Govt targets beneficiation in agriculture sector

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Livingstone Marufu
HARARE – Government is mulling plans to compel all agriculture producers beneficiate their products before exporting crops to increase earnings.

This comes at a time when the authorities are pushing for value addition across all sectors.

Finance and Economic Planning deputy minister Terrence Mukupe told Senate last week that the country will realise more export revenues if it value adds all its Command Agriculture products.

“We are moving towards serious horticulture production and start exporting roses, avocados and flower products. 

“There is need to take the issue of beneficiation seriously.  If I give you an example, for a dollar value of cotton that you export – if you were going to beneficiate it and turn it into lint, you will realise eight times as much,” said deputy minister Mukupe.

He added:

“At the present moment, if we export $100 million in cotton – if we beneficiate that, it ends up being $800 million. 

“If we look at tobacco where we are talking of over $500 million to $600 million in tobacco which we are exporting; if we beneficiate it and it ends up being cart rack – we are talking about seven times much which is about $3 billion in exports.” 

President Emmerson Mnangagwa has called for producers to start beneficiating goods so that it will help in solving the foreign currency issue.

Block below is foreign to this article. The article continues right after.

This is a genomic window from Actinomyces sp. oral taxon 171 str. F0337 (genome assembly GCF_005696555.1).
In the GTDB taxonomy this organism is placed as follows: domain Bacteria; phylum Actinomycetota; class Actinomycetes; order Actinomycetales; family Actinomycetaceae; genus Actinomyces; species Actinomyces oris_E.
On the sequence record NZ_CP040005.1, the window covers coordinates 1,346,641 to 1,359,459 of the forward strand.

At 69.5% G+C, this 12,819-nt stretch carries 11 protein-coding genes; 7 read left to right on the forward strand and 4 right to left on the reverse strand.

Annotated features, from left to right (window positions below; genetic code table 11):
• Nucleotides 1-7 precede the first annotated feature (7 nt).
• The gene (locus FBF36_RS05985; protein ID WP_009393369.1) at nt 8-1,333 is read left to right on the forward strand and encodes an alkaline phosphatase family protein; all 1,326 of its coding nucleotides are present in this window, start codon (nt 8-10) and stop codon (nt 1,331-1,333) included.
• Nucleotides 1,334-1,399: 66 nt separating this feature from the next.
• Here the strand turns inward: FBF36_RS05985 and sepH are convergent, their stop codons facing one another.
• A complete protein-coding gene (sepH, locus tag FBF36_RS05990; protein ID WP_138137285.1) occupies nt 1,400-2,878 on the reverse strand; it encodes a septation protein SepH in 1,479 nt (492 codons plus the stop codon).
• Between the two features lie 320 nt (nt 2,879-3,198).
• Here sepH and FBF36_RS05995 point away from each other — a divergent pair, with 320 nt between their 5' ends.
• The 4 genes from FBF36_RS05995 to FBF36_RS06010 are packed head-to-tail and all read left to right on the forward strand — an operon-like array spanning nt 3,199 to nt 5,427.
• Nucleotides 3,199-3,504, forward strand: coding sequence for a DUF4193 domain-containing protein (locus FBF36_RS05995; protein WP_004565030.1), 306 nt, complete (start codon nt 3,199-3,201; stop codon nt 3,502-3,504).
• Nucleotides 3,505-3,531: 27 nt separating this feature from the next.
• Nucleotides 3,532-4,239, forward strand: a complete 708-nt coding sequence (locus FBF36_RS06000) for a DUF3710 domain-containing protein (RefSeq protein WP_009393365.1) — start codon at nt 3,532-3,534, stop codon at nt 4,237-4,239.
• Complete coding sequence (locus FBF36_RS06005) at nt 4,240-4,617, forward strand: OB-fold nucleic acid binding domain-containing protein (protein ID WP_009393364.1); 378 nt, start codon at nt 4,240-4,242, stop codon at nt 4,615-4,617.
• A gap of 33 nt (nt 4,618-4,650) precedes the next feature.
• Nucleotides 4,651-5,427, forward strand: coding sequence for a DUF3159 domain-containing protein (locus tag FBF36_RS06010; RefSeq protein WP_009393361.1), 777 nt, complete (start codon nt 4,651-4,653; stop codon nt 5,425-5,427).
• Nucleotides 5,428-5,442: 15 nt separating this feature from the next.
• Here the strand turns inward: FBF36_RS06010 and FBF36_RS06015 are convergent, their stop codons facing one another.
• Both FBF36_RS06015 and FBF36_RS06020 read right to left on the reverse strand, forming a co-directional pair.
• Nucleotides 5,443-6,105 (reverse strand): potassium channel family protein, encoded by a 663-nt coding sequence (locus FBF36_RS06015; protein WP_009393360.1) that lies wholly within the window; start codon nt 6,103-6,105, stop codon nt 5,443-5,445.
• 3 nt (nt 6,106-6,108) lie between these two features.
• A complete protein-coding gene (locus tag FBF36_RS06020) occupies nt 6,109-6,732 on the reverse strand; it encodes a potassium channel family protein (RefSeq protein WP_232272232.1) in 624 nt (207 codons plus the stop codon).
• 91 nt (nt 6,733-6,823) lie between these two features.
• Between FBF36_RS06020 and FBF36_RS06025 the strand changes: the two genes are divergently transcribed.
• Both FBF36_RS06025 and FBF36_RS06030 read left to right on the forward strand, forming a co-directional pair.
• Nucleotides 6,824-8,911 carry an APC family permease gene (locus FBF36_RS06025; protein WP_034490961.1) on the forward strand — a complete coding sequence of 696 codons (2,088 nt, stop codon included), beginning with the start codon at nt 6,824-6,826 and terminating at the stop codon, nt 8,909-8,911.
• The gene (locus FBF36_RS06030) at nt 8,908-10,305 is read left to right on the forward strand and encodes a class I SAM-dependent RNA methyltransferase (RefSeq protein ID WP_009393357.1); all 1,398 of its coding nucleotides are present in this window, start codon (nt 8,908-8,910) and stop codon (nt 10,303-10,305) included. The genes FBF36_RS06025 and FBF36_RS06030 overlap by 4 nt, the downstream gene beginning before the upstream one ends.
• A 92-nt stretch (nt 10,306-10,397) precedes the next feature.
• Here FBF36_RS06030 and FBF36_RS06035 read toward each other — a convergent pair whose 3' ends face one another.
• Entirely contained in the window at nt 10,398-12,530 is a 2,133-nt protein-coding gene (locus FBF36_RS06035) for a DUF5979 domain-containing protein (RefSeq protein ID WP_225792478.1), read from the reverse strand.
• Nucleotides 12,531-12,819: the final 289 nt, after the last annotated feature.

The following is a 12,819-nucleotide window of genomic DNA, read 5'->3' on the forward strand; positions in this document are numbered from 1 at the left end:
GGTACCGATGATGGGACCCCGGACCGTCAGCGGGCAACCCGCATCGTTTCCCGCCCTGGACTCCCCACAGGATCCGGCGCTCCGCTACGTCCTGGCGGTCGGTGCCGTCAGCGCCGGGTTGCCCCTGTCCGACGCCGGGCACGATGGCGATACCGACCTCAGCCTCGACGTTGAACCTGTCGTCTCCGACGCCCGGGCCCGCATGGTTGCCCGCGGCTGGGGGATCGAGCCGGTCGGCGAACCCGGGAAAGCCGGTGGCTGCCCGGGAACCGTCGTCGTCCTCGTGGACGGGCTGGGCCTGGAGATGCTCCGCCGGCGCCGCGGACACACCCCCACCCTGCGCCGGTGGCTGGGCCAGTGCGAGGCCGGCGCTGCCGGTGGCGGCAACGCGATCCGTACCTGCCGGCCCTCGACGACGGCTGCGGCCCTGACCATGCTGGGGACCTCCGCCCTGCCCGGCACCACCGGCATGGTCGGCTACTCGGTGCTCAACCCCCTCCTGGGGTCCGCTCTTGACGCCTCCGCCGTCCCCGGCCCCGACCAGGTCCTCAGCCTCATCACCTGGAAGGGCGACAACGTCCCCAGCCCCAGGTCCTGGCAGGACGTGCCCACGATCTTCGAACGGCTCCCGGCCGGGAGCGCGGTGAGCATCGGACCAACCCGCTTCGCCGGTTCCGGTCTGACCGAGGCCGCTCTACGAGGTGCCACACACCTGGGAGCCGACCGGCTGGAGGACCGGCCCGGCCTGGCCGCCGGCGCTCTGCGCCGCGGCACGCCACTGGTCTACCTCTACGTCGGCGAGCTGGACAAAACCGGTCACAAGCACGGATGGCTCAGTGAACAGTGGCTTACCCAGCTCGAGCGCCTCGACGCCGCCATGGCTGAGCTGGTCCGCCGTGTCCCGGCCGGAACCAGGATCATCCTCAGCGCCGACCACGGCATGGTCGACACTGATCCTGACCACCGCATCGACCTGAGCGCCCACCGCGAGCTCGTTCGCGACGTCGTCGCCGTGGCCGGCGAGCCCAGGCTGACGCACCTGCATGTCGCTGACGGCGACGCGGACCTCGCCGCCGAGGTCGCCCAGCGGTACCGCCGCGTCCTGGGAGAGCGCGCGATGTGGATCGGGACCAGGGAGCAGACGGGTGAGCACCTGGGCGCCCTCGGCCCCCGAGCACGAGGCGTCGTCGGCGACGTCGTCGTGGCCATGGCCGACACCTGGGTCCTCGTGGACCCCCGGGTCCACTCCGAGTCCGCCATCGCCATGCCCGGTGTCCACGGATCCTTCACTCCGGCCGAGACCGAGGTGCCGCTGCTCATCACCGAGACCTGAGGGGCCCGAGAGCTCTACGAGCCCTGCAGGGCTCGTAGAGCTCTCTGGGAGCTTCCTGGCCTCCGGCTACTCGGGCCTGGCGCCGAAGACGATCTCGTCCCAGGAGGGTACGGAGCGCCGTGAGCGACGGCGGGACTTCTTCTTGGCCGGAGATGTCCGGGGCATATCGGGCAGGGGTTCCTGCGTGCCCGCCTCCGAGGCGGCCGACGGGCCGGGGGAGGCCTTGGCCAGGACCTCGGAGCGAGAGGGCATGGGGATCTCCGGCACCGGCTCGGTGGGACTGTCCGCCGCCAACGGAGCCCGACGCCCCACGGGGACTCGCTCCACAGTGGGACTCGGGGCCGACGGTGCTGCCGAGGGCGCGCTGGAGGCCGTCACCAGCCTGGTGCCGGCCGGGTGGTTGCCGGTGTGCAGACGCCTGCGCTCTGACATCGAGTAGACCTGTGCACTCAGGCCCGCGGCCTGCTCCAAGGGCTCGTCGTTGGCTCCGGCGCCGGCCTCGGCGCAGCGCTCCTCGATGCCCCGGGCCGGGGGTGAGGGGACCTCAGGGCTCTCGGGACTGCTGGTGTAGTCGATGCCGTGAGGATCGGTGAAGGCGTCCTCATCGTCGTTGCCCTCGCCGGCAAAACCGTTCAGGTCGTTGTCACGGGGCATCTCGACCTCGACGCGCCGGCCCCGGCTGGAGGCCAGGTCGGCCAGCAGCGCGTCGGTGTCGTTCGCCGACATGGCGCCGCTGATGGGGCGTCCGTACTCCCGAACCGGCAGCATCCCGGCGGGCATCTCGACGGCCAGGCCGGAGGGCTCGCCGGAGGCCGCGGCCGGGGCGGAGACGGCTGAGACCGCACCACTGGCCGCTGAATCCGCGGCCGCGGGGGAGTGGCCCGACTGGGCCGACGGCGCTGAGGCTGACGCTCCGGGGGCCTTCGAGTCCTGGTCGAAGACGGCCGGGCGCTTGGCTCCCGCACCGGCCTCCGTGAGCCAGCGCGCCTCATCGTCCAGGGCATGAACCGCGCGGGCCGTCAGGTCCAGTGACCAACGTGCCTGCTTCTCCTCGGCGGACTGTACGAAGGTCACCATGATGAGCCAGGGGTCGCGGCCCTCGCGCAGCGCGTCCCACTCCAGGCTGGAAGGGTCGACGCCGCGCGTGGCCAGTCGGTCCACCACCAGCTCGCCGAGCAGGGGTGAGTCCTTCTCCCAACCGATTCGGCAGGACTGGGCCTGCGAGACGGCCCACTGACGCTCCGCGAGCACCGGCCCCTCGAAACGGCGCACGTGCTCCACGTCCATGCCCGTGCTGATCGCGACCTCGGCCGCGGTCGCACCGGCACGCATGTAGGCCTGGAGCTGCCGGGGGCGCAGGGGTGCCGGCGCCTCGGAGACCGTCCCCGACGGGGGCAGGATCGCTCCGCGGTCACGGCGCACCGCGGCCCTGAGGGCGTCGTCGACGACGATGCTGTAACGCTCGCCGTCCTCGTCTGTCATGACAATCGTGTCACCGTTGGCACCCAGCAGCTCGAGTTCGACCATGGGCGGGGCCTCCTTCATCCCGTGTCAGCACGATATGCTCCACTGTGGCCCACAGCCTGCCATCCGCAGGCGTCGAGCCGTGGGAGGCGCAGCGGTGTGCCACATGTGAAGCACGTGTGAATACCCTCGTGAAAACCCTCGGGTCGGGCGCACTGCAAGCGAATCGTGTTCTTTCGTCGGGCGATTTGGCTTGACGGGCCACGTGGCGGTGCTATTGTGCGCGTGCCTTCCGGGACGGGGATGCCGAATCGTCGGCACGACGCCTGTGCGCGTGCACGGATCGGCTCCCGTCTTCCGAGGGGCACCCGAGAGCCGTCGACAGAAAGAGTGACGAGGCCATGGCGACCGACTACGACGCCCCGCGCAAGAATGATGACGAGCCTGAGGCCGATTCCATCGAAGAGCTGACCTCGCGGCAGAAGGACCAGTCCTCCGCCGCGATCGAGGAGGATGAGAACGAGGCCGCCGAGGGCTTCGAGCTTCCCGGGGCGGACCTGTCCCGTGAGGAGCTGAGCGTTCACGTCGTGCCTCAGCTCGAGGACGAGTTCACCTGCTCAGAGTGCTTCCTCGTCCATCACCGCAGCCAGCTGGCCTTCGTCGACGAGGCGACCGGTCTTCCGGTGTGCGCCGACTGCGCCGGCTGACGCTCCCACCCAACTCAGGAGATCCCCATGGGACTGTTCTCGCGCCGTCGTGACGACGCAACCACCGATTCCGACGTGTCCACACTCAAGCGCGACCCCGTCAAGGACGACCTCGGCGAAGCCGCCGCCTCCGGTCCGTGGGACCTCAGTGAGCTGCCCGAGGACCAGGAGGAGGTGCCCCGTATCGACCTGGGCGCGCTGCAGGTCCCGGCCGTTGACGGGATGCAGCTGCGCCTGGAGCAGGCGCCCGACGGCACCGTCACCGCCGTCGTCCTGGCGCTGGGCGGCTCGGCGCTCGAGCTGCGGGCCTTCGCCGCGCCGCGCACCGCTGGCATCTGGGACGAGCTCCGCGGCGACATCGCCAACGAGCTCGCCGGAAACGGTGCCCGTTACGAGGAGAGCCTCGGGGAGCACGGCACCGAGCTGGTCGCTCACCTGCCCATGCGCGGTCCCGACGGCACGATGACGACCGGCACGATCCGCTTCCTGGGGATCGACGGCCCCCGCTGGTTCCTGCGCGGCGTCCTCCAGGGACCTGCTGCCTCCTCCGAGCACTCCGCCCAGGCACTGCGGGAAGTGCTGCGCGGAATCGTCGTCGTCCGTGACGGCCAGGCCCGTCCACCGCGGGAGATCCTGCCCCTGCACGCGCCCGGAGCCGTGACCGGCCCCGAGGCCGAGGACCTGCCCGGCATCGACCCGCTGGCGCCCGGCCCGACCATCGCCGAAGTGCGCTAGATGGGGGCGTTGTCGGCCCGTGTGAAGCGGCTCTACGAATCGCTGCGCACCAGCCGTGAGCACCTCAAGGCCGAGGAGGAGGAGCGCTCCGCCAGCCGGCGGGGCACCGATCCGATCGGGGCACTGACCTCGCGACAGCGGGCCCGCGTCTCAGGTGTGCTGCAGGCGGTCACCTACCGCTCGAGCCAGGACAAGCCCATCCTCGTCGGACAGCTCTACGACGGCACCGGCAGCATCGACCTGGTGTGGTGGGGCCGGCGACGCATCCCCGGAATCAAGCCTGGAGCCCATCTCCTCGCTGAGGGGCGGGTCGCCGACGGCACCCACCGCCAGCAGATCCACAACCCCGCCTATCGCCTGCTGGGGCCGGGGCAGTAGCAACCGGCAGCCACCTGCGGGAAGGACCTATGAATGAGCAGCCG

There is also need to increase productivity on the farms in order to realise more capital for the agriculture sector.

This also comes at a time when Zimbabwe’s agriculture sector is moving to double agriculture’s contribution to the country’s gross domestic product (GDP) in order to create enough capacity to resume food exports into the region.

Farmers were called to take   advantage of programmes that Government continues to avail to ensure that all land is utilised optimally.

Command Agriculture programme has since been extended to the livestock sector as well as schemes for tobacco, soya beans and wheat to increase productivity.

Government was up scaling efforts to promote irrigation so that farmers couldn’t continue relying on natural rains whose reliability is being affected by climate change.

Land audits are also underway to ensure that there is proper investment in the agriculture.

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